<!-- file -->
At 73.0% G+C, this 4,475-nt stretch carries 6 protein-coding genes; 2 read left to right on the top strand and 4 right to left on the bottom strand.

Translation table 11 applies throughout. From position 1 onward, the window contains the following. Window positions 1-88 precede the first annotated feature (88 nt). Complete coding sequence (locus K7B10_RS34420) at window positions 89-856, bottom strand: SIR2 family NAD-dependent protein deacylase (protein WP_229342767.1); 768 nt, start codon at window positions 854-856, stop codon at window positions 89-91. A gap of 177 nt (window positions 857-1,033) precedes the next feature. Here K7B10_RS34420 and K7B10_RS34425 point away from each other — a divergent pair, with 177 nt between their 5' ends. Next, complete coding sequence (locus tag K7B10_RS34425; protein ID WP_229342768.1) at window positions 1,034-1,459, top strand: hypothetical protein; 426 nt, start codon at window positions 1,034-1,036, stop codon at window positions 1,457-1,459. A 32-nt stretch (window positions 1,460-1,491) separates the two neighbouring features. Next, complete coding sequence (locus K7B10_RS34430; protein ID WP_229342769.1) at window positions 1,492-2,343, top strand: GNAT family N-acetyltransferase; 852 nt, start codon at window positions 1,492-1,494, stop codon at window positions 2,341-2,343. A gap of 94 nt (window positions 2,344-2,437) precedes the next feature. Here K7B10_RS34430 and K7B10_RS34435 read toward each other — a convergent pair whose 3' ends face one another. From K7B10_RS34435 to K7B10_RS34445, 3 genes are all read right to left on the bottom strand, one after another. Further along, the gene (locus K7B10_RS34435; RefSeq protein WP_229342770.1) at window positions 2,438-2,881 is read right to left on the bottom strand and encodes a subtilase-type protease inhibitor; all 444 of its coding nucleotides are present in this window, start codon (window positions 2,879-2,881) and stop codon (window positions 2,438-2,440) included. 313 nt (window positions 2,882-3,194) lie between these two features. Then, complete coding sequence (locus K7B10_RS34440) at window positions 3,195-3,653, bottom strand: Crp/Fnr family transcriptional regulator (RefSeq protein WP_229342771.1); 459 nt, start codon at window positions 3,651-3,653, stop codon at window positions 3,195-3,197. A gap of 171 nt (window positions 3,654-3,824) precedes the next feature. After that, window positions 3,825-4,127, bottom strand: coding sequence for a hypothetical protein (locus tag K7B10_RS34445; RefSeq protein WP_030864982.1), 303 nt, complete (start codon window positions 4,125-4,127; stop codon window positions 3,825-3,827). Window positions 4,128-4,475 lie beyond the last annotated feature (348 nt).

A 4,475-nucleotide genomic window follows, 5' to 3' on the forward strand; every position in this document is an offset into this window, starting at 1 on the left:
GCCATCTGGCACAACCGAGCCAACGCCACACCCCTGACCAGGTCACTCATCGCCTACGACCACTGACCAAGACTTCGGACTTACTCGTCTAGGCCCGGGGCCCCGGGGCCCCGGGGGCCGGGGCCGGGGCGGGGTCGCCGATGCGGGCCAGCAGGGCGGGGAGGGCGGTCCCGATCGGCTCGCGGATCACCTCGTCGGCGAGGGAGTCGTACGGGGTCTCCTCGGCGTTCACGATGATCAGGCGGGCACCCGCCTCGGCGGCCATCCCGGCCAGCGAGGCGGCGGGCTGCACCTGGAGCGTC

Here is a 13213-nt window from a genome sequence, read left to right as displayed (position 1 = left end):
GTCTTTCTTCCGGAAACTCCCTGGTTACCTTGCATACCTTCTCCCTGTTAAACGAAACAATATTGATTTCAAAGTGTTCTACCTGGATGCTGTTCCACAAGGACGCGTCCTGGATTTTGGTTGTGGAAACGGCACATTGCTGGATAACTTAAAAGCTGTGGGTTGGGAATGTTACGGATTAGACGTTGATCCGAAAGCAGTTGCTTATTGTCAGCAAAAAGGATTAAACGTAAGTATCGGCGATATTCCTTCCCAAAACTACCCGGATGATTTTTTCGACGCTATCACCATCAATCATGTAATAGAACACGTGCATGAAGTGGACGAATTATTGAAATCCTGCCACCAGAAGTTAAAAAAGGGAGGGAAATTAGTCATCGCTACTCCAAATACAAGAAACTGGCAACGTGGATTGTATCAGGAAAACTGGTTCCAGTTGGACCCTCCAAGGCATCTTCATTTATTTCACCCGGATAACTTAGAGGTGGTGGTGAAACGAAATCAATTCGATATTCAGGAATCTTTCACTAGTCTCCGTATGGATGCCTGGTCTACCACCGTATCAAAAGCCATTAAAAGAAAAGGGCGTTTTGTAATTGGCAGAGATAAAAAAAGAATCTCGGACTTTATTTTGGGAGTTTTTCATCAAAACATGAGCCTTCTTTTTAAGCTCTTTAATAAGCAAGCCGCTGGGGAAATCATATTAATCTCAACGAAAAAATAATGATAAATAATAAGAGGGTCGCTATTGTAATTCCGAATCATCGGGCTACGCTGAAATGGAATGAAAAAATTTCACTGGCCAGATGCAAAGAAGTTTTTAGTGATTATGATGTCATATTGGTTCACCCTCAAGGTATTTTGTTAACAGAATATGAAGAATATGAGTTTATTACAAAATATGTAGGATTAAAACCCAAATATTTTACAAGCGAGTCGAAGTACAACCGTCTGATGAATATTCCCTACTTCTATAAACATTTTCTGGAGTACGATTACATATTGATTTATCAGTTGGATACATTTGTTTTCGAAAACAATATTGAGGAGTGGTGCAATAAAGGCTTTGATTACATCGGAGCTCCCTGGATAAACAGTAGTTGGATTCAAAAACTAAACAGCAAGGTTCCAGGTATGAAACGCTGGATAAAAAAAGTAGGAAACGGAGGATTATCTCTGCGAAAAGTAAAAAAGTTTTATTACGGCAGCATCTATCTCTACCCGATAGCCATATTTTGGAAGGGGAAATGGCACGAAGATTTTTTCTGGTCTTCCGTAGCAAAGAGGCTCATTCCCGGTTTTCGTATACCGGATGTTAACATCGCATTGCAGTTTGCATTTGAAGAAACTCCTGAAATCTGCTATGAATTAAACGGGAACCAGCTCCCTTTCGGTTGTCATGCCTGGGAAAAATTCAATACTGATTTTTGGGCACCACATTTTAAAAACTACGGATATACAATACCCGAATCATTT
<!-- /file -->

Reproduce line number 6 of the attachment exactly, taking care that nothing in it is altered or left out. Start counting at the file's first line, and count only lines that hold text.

GTCTTTCTTCCGGAAACTCCCTGGTTACCTTGCATACCTTCTCCCTGTTAAACGAAACAATATTGATTTCAAAGTGTTCTACCTGGATGCTGTTCCACAAGGACGCGTCCTGGATTTTGGTTGTGGAAACGGCACATTGCTGGATAACTTAAAAGCTGTGGGTTGGGAATGTTACGGATTAGACGTTGATCCGAAAGCAGTTGCTTATTGTCAGCAAAAAGGATTAAACGTAAGTATCGGCGATATTCCTTCCCAAAACTACCCGGATGATTTTTTCGACGCTATCACCATCAATCATGTAATAGAACACGTGCATGAAGTGGACGAATTATTGAAATCCTGCCACCAGAAGTTAAAAAAGGGAGGGAAATTAGTCATCGCTACTCCAAATACAAGAAACTGGCAACGTGGATTGTATCAGGAAAACTGGTTCCAGTTGGACCCTCCAAGGCATCTTCATTTATTTCACCCGGATAACTTAGAGGTGGTGGTGAAACGAAATCAATTCGATATTCAGGAATCTTTCACTAGTCTCCGTATGGATGCCTGGTCTACCACCGTATCAAAAGCCATTAAAAGAAAAGGGCGTTTTGTAATTGGCAGAGATAAAAAAAGAATCTCGGACTTTATTTTGGGAGTTTTTCATCAAAACATGAGCCTTCTTTTTAAGCTCTTTAATAAGCAAGCCGCTGGGGAAATCATATTAATCTCAACGAAAAAATAATGATAAATAATAAGAGGGTCGCTATTGTAATTCCGAATCATCGGGCTACGCTGAAATGGAATGAAAAAATTTCACTGGCCAGATGCAAAGAAGTTTTTAGTGATTATGATGTCATATTGGTTCACCCTCAAGGTATTTTGTTAACAGAATATGAAGAATATGAGTTTATTACAAAATATGTAGGATTAAAACCCAAATATTTTACAAGCGAGTCGAAGTACAACCGTCTGATGAATATTCCCTACTTCTATAAACATTTTCTGGAGTACGATTACATATTGATTTATCAGTTGGATACATTTGTTTTCGAAAACAATATTGAGGAGTGGTGCAATAAAGGCTTTGATTACATCGGAGCTCCCTGGATAAACAGTAGTTGGATTCAAAAACTAAACAGCAAGGTTCCAGGTATGAAACGCTGGATAAAAAAAGTAGGAAACGGAGGATTATCTCTGCGAAAAGTAAAAAAGTTTTATTACGGCAGCATCTATCTCTACCCGATAGCCATATTTTGGAAGGGGAAATGGCACGAAGATTTTTTCTGGTCTTCCGTAGCAAAGAGGCTCATTCCCGGTTTTCGTATACCGGATGTTAACATCGCATTGCAGTTTGCATTTGAAGAAACTCCTGAAATCTGCTATGAATTAAACGGGAACCAGCTCCCTTTCGGTTGTCATGCCTGGGAAAAATTCAATACTGATTTTTGGGCACCACATTTTAAAAACTACGGATATACAATACCCGAATCATTT